At 3 AM, a voice came over the radio – “Ed, get up.  The anchors are dragging.”  Pitch dark, raining like crazy, and we’re up top putting on our foul weather gear.  We had to untie the boats from each other; then we agreed to anchor separately.  Alcyone moved first – moving up closer towards the sailboat.  Using a spot light and flashlight, they moved as best as they could to find a secure spot to anchor.  Once they were set, we moved up, found a spot and dropped the anchor.  Prayers were answered when the anchor took hold on the first try.   Then Curti-Sea reset their anchor.  After all this, we tried to go back to sleep. We were now using our Nav app to check for any movement.  Ed probably woke up every 30 minutes to check it.

Daylight came and everyone was still in place.  Forecast was for rain on and off all day.  Alcyone decided they wanted to move on, as Patty was soon going home for a visit, and needed to get close to Nashville.  Curti-Sea and we decided to stay put for the day.  About mid-morning we looked out at the sailboat in front of us.  We saw a man stabbing a pole in and out of the water behind the boat.  Then we saw him climb out of the boat and seemed to be standing on something. WHAT was he doing?  We finally figured that there was a log caught on his anchor line.  We looked at Ted, but there wasn’t anything we could do.  Our electric motor on the dinghy wasn’t going to carry us against the strong current to go help the guy.  All we could do is watch.  He was soon successful at dislodging the log, and then we gazed at it floating towards us!  It was 45-50 ft in length and we watched as it picked up speed.  By a stroke of luck, the log turned and went BETWEEN our boats!  Whew!  We didn’t know the sailboat captain’s name, but we started calling him Woody!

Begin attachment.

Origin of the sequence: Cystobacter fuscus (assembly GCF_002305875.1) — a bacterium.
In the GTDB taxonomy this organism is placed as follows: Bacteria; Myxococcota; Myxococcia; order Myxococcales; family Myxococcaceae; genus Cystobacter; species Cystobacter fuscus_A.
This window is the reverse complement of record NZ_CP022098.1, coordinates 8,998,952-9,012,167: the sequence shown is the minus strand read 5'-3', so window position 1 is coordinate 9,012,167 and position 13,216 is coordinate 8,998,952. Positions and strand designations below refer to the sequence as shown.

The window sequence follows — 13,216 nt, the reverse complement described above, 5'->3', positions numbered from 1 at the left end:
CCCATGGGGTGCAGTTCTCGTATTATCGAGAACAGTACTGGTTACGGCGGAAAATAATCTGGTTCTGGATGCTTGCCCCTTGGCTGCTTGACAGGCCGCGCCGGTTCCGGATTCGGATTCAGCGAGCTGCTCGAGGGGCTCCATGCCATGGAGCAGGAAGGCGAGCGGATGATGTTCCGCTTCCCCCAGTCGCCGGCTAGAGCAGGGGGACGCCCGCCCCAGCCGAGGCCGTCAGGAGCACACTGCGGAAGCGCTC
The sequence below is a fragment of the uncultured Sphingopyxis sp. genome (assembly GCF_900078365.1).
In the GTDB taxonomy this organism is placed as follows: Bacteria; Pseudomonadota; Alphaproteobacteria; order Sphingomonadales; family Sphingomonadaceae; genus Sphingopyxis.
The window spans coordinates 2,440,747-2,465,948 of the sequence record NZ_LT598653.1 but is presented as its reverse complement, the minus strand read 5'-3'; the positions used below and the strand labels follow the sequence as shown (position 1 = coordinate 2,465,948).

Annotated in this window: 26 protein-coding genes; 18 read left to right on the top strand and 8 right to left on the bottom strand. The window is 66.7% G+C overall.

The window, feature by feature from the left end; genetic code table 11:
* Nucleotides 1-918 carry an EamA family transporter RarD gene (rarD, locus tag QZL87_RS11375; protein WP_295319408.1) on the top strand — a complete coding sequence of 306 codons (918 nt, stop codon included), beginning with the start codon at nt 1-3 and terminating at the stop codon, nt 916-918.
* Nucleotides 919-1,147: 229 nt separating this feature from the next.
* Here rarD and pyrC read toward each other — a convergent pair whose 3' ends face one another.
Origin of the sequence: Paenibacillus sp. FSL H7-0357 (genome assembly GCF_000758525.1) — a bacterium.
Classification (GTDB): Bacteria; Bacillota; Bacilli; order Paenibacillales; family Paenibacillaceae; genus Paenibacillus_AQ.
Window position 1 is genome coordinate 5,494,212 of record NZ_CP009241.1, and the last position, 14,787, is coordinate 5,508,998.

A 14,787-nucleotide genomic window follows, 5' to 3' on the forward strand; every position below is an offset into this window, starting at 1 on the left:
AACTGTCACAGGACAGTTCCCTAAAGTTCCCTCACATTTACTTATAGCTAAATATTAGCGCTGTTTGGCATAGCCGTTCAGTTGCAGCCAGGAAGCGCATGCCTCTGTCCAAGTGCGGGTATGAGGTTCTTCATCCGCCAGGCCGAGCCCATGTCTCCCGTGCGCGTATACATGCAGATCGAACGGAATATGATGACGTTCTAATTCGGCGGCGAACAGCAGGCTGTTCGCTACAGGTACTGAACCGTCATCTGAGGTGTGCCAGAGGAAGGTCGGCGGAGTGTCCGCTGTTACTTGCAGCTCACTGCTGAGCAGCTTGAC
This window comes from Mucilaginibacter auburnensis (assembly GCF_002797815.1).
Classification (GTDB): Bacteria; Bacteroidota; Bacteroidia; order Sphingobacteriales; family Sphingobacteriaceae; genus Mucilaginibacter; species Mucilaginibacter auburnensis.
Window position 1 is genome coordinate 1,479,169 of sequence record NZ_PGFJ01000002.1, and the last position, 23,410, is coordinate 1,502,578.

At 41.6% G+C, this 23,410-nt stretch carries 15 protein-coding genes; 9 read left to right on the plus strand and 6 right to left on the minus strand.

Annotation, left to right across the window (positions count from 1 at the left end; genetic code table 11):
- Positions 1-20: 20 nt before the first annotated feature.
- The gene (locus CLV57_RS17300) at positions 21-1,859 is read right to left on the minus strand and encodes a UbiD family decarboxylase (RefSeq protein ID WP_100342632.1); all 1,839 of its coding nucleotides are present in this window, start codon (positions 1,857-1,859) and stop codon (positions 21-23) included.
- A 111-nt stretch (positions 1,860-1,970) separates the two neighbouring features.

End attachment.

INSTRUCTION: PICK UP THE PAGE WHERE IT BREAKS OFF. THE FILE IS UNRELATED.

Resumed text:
The anchors held for the whole day and thru the night.  We woke up to sunny skies.  We headed back into the Mississippi for about .7 miles and then made a left turn onto the Ohio River.  It was like hitting the brakes!  The current was now AGAINST us.  There went the better fuel mileage.

We went 31 miles and two locks to Paducah, KY.   The city dock was new – the old one had been destroyed in a flood. This was a floating dock. While talking with the dock master, he told us that the dock could float all the way to the top of the VERY high pilings.  Then he pointed out a water line on the rocks on the hillside of the shore.  Hard to believe how high these waters could get!

There was a Halloween 5K Run going on in town – got to see lots of costumed runners.  Paducah is known for murals that have been painted on the flood walls.  They are an extraordinary depiction of the history of the city.  The more than 50 murals are painted by Robert Dafford and the Dafford Murals Team.

In the evening, the Loopers headed out to dinner at Shanties for some fun and fellowship – best way to end the day!